taproot with lateral and branching roots
Monocot patterns of growth
fibrous or adventitious. aerial or prop roots (in bogs or swamps with no space for water and minerals)
stems are for
support and transport
Stem structure
collenchyma and sclerenchyma
have primary cell walls with thick corners, glue like
both have lignin in cell walls, have secondary cell walls, dead at maturity, grow when primary growth is done. (fibers and sclereids)
Fibers in stem structure
elongated elastic bundles and strands.
flax, hemp, jute, and raffia
Sclereids in stem structure
common in stems and seeds, nuts, fruit
Vascular Tissues in stems
arrangement is ring in dicots and scattered bundles in monocots.
Phloem and Zylem
Phloem in vascular tissue of stems
Transports sugars, sieve tubes, sieve tube members, companion cells, p-protein.
1. Sieve tubes
2. Sieve tube members
3. companion cells
4. p-protein
1. in gymnosperms and dead at maturity
2. in angiospemrs and alive at maturity. frequently associated with companion cells.
3. perform normal cell functions
4. callose, plugs up plates in response to injury
Xylem in stem vascular tissue
Tracheids and vessel members
Tracheids( in xylem in vascular tissue of stems)
long, thin with tips that overlay (more primitive) have pits with no secondary walls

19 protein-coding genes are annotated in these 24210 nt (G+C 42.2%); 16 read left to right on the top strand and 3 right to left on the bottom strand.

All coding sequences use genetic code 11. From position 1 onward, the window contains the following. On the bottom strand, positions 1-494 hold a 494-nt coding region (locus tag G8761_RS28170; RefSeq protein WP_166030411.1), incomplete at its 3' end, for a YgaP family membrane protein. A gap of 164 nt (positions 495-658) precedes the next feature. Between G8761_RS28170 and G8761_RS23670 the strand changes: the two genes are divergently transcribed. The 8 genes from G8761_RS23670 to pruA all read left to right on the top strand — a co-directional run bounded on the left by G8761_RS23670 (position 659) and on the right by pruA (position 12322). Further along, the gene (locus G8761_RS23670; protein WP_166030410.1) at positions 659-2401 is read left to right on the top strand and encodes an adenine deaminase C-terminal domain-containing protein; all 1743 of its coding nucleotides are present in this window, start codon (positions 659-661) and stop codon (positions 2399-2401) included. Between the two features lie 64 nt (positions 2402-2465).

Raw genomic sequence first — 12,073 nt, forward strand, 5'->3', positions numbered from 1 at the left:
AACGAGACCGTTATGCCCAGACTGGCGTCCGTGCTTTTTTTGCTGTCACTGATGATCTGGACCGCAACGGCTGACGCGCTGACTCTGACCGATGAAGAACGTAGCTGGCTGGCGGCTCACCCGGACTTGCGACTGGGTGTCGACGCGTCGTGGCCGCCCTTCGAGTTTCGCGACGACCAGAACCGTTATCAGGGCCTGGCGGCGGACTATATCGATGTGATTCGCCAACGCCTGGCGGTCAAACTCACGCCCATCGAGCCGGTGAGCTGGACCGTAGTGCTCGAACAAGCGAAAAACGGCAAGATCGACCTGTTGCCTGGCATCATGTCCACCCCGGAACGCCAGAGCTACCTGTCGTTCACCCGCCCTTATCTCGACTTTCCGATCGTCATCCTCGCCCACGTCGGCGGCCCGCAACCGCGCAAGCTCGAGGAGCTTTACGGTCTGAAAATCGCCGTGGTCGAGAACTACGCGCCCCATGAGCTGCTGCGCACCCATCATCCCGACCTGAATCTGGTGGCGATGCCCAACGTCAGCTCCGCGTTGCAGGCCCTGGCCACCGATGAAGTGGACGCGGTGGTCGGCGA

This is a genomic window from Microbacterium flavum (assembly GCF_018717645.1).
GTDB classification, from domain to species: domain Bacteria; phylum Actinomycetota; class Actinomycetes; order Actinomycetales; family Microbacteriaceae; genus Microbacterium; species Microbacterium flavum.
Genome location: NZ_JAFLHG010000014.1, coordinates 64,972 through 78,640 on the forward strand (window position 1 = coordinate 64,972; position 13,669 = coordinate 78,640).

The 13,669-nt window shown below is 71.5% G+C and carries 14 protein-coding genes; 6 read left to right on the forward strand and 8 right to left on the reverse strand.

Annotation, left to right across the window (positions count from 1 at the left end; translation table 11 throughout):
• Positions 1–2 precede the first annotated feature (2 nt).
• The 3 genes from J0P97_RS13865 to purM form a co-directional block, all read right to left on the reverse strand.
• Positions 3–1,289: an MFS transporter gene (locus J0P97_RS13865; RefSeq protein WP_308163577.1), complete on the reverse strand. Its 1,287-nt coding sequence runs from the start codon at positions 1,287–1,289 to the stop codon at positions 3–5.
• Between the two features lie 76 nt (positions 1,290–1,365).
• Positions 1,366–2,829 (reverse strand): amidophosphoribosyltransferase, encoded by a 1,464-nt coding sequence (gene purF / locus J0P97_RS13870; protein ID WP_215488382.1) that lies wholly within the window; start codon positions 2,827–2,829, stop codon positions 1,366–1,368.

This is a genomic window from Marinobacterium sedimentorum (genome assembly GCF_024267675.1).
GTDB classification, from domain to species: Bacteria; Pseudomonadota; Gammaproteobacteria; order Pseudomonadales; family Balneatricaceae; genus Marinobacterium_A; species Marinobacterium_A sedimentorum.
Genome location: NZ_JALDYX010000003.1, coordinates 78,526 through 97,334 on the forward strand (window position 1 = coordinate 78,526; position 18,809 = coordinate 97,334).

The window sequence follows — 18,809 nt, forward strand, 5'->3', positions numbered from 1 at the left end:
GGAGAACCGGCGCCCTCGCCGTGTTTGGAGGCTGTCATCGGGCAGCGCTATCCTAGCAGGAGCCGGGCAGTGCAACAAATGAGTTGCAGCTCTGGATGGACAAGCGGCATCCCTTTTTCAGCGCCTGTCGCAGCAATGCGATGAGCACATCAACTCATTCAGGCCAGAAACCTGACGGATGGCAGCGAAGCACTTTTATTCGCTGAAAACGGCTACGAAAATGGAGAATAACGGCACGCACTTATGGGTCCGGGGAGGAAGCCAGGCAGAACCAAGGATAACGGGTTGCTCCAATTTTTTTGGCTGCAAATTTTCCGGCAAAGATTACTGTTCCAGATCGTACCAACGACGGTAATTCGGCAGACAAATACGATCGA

vessel members (in xylem in vascular tissue of stems)
short and wide with perforations. most are thick with lignin in thick secondary walls
Variations in vascular tissues of stems
runners, rhizomes, creosote, vegetative propagation
2. rhizomes
3. creosote
4. vegetative propagation
1. along the soil surface, strawberries
2. stems just under the soil, bamboo and potatoes
3. form a ring
4. using stem cutting and root hormone to grow things like seedless grapes pinneapples and bananas
Secondary growth of vascular tissues in stems
Vascular cambium, cork cambium and heartwood
Vascular Cambium
between xylem and phloem(adds secondary xylem and phloem) xylem gets added to inside and phloem gets added to outside
Cork Cambium
produces new epidermis (because old gets stretched and torn) the CC moves inward as more is added to the outside
at the center, usually consists of dead parenchyma cells
Leaves consist of
cuticle, lower and upper epidermis, palisade parenchyma, spongy parenchyma, mesophyll, and stoma, vascular bundles
1. cuticle
2. upper and lower epidermis
3. palisade parenchyma
1. secreted by epidermis, made of cutin
2. clear cells, secrete the cuticle
3. densley packed columnar cells loaded with chloroplasts
4. spongy parenchyma
5. mesophyll
6. stoma
4. loosely packed so that the leaf can store carbon dioxide without water loss
5. spongy palisade parenchyma together; where photosynthesis takes place.
6. with guard cells. stoma is the hole that allows gas exchange and guard cells open and close the opening. stomata are usually more abundant on the underside of the leaf
Purpose of roots
anchor plants, absorb and conduct water and nutrients, store food
Types of roots